Famous Goldman Sachs trader resigns


Joe Montesano, one of Goldman Sachs’ most important names in stock trading, is leaving the Wall Street bank where he worked for more than 20 years. According to the Financial Times, in a memo sent to the bank’s employees, it was stated that 46-year-old Montesano will retire from Goldman’s Head of Stock Trading of America.

The famous banker chose to leave the bank after three years of high profits in stock trading. In the period from 2019 to 2022, Goldman’s revenue from this field increased by 50% and reached 11 billion dollars in 2022.

After high profits, Montesano received more than $35 million paid to CEO David Solomon in 2021. According to the news, there is no information about which institution Montesano will go to in the next period.

Goldman confirmed the contents of the memo, first announced by Bloomberg, but declined to comment further.

Montesano joined Goldman in 1999. The banker was then working for the Hull Group, a stock derivatives securities firm acquired by Goldman. The banker was promoted to partnership in 2014 after his successful performance.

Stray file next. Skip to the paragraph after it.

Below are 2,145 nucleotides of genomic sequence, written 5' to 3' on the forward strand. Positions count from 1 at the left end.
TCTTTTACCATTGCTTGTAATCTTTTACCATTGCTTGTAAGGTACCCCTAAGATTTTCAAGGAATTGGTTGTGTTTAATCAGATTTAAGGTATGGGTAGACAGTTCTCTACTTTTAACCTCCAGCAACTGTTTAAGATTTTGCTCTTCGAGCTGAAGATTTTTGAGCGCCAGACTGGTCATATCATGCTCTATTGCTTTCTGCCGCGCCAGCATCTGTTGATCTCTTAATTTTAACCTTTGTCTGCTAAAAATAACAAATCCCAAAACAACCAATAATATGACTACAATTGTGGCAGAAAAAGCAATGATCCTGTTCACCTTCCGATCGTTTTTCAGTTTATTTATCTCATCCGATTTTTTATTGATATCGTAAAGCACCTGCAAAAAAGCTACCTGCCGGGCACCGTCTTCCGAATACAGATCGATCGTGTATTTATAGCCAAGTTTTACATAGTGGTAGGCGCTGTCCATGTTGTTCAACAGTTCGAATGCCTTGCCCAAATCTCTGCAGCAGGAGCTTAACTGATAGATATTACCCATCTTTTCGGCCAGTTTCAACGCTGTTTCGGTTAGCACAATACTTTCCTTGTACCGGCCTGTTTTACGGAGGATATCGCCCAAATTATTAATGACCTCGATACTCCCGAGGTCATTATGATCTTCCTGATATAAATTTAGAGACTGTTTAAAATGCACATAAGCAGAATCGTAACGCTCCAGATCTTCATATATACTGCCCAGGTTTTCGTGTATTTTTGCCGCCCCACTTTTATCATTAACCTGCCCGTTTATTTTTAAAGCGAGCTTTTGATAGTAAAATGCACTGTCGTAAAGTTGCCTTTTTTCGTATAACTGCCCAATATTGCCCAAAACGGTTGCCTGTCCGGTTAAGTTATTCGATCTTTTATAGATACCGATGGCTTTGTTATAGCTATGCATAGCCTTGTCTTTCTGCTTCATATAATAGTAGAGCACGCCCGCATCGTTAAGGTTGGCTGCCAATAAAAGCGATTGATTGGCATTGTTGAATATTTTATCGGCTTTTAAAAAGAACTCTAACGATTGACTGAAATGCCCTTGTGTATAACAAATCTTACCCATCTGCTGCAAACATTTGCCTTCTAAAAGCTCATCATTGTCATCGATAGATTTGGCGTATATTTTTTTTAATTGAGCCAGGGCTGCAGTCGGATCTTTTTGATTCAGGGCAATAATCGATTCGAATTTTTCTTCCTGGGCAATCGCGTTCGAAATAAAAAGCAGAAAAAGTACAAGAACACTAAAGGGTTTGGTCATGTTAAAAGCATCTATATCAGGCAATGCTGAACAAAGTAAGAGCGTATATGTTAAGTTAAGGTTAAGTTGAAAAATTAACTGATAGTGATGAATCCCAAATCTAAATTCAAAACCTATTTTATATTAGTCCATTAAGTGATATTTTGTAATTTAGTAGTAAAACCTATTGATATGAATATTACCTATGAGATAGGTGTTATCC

Finansgundem.comAccording to information compiled by Goldman, Goldman’s famous supplement employee network is seen as one of the cornerstones of its success. Because the names who leave the bank often become important customers of the bank. However, during CEO Solomon’s tenure, the problem of disengagement from the bank stands out among senior bankers.

Among the names that broke away from the giant bank are prominent bankers such as former finance manager Stephen Scherr, former investment banking co-chair Gregg Lemkau and one term wealth management co-chair Eric Lane.

However, Solomon’sa said at Goldman’s investor day last week that an analysis of internal bank figures shows that overall resignations are at their lowest level in recent years.

Answering a question on the subject, Solomon said, “I have repeatedly reviewed the figures for partners leaving the firm. In any year leading up to 2014, 2022 was the year that the fewest partners left the bank. Currently, our annual turnover is at a five-year low, not just for the partners, but for the entire firm.”

Ashok Varadhan, Dan Dees and Jim Esposito, three co-chairs of Goldman’s global banking and markets division, wrote in the note that Montesano “played an important role” in strengthening the franchise.

Saying goodbye to Montesano, the trio “led leadership across client interaction, internal coordination and trading strategy, helping our clients avoid challenging environments and high market volatility.”

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